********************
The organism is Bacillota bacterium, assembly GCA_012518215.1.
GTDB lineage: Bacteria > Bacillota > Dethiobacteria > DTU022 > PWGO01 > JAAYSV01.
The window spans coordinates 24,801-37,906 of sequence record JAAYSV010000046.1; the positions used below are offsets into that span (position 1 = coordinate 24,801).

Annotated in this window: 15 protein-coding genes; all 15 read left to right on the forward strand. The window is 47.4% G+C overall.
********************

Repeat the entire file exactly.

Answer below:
The organism is Bacillota bacterium, assembly GCA_012518215.1.
GTDB lineage: Bacteria > Bacillota > Dethiobacteria > DTU022 > PWGO01 > JAAYSV01.
The window spans coordinates 24,801-37,906 of sequence record JAAYSV010000046.1; the positions used below are offsets into that span (position 1 = coordinate 24,801).

Annotated in this window: 15 protein-coding genes; all 15 read left to right on the forward strand. The window is 47.4% G+C overall.